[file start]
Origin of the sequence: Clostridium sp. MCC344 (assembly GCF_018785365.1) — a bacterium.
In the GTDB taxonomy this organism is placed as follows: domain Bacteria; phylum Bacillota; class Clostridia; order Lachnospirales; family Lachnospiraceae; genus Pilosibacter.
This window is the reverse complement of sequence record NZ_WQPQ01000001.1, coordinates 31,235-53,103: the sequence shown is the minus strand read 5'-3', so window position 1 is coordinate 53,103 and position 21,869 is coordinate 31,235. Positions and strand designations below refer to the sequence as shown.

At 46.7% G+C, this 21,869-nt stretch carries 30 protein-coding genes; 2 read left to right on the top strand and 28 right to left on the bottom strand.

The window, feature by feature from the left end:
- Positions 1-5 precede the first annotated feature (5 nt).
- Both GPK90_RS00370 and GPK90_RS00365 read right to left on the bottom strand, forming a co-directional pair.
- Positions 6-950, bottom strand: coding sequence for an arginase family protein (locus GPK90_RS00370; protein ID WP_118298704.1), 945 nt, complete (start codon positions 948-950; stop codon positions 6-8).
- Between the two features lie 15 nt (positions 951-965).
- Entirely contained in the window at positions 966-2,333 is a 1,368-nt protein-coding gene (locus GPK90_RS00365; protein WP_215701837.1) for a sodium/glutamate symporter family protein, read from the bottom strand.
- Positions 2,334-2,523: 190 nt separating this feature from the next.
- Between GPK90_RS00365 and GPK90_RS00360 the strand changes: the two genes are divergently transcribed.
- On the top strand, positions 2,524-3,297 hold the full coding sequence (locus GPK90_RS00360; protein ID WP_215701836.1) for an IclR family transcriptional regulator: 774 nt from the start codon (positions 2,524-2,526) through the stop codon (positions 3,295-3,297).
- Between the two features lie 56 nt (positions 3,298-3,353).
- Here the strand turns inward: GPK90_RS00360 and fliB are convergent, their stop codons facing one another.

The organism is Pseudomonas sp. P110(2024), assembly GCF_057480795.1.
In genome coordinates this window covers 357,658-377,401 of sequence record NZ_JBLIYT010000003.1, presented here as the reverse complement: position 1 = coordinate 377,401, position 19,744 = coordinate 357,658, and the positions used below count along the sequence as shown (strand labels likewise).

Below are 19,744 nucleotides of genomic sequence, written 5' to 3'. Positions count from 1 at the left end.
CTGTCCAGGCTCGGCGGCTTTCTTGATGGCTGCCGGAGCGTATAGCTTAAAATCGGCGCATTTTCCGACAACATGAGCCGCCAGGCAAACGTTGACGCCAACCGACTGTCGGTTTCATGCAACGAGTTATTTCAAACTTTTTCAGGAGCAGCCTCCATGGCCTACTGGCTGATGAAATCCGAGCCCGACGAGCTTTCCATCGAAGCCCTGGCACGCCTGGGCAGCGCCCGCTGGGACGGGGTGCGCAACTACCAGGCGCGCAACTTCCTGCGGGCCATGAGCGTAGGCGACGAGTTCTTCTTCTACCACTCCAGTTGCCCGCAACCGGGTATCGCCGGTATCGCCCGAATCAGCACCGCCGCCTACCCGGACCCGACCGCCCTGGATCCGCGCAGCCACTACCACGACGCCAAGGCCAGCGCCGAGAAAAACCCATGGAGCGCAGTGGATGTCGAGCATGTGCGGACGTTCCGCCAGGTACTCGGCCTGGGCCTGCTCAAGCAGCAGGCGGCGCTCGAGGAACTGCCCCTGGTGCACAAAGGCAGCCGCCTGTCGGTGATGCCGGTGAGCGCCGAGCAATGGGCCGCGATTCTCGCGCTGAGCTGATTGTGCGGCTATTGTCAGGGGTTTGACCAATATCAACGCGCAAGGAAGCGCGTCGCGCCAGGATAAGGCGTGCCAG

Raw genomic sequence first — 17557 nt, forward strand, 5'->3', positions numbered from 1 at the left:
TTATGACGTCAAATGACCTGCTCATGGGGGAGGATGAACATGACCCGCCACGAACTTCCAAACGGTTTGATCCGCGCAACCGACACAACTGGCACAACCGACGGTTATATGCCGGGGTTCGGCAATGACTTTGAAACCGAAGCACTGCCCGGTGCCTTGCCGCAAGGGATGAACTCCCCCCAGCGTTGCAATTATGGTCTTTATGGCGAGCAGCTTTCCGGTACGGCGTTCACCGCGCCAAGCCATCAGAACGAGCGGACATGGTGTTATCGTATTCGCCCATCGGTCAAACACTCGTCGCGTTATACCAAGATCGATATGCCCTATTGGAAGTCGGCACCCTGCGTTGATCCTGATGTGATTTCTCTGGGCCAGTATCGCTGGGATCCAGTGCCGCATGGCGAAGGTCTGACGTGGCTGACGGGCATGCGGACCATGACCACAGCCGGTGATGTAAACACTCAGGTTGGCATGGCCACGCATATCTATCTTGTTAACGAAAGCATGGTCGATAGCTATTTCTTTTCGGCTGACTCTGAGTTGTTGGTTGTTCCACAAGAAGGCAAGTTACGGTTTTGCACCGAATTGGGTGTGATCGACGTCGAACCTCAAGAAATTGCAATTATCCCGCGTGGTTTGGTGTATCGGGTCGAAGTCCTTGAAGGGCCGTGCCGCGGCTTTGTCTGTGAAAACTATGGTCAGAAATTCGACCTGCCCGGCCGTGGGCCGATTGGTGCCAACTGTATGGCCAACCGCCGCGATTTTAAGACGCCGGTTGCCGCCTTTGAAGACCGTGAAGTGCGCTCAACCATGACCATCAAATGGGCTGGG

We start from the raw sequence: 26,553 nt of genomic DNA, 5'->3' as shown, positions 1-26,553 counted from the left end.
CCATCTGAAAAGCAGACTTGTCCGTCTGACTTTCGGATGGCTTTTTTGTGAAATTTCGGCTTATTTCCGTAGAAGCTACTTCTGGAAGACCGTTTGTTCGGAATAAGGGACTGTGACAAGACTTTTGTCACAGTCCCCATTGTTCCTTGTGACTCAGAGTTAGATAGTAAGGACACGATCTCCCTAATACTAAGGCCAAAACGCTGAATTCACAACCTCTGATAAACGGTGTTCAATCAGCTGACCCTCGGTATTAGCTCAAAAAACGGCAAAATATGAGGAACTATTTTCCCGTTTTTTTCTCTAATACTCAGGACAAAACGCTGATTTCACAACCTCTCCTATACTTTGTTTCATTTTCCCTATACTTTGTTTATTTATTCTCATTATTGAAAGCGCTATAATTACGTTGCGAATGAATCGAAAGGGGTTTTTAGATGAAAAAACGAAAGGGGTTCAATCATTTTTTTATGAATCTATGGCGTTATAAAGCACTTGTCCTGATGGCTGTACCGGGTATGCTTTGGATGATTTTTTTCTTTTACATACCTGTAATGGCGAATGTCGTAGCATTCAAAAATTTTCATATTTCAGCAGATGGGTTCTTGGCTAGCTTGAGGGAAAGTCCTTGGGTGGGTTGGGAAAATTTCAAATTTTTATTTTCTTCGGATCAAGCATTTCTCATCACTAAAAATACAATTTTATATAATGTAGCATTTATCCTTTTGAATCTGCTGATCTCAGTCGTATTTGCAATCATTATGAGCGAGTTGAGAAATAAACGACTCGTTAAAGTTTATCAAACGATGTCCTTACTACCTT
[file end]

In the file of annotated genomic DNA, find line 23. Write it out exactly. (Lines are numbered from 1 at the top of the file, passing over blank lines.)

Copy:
CCATCTGAAAAGCAGACTTGTCCGTCTGACTTTCGGATGGCTTTTTTGTGAAATTTCGGCTTATTTCCGTAGAAGCTACTTCTGGAAGACCGTTTGTTCGGAATAAGGGACTGTGACAAGACTTTTGTCACAGTCCCCATTGTTCCTTGTGACTCAGAGTTAGATAGTAAGGACACGATCTCCCTAATACTAAGGCCAAAACGCTGAATTCACAACCTCTGATAAACGGTGTTCAATCAGCTGACCCTCGGTATTAGCTCAAAAAACGGCAAAATATGAGGAACTATTTTCCCGTTTTTTTCTCTAATACTCAGGACAAAACGCTGATTTCACAACCTCTCCTATACTTTGTTTCATTTTCCCTATACTTTGTTTATTTATTCTCATTATTGAAAGCGCTATAATTACGTTGCGAATGAATCGAAAGGGGTTTTTAGATGAAAAAACGAAAGGGGTTCAATCATTTTTTTATGAATCTATGGCGTTATAAAGCACTTGTCCTGATGGCTGTACCGGGTATGCTTTGGATGATTTTTTTCTTTTACATACCTGTAATGGCGAATGTCGTAGCATTCAAAAATTTTCATATTTCAGCAGATGGGTTCTTGGCTAGCTTGAGGGAAAGTCCTTGGGTGGGTTGGGAAAATTTCAAATTTTTATTTTCTTCGGATCAAGCATTTCTCATCACTAAAAATACAATTTTATATAATGTAGCATTTATCCTTTTGAATCTGCTGATCTCAGTCGTATTTGCAATCATTATGAGCGAGTTGAGAAATAAACGACTCGTTAAAGTTTATCAAACGATGTCCTTACTACCTT